~Submitted by Liz Antanavica, Refuse & Recycling Administrator, DPW
You open your mailbox and it’s full, but almost everything is marketing mail. On your way up the driveway, you slide it all into the recycling cart. Sound familiar?
Junk mail is not only annoying, it’s a drain on resources. The average American household will receive 41 pounds of unwanted junk mail in a single year. According to the Sierra Club, (https://www.sierraclub.org/sierra/let-s-ban-junk-mail-already) 100 million trees are cut down annually to provide the paper for all that junk, just so consumers can dump most of it straight into the recycling cart. Junk mail wastes the resources we can see (like trees) but also all the energy and carbon emissions that you don’t see during the manufacturing of the paper, printing and transportation to the recipient and the added transportation and energy costs of recycling the paper you never wanted in the first place. Worse, the EPA estimates that only 40% is recycled properly. The New York Times reported (https://archive.nytimes.com/green.blogs.nytimes.com/2009/03/16/reducing-the-junk-mail-footprint/ ) that junk mail creates 51.5 million metric tons of greenhouse gases per year – enough to heat 13 million homes.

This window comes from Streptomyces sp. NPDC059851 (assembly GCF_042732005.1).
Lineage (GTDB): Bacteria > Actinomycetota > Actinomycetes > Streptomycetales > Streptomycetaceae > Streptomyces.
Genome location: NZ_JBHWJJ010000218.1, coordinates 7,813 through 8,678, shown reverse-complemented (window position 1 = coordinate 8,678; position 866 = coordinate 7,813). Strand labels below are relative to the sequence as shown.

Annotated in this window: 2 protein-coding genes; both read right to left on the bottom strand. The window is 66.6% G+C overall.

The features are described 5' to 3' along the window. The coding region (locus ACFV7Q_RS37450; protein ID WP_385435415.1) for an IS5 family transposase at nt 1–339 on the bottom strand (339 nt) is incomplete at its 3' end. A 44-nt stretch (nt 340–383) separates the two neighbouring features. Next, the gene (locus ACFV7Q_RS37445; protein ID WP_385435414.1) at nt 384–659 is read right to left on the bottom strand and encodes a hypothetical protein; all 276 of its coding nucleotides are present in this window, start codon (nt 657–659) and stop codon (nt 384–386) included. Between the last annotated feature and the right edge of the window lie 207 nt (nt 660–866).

With a little persistence, you can turn off the tap on junk mail. Try these tips:
• Opt out of pre-screened credit card offers by calling 1-888-5-OPTOUT (1-888-567-8688) or visiting www.optoutprescreen.com This is a joint-venture of the major credit card bureaus.
• Opt out of marketing mail. Use Catalog Choice http://www.catalogchoice.org/ a free service run by The Story of Stuff project, to request that individual companies that are already marketing to you stop sending junk mail. You can also register with the Direct Marketers Association (for a few of $2 for 10 years) to make sure your address is not sold for marketing purposes in the future. http://www.dmachoice.org/
• Change your preferences to receive email statements and digital marketing only. This also helps keep confidential information secure.
• Call or email companies who consider you a customer (you bought their stuff once or signed up for a catalog) and ask to be removed from their direct Mail marketing lists. The same works for non-profit organizations.
Cancel the mailings you don’t want and be sure to properly recycle the advertising you still receive. Paper junk mail can be recycled in your blue curbside cart. Just be sure to remove any free samples or plastic dummy credit cards first. Advertisements printed on plastic sheets are trash.
Questions can be directed to Liz Antanavica, Refuse & Recycling Administrator at (781)275-7605 x4261.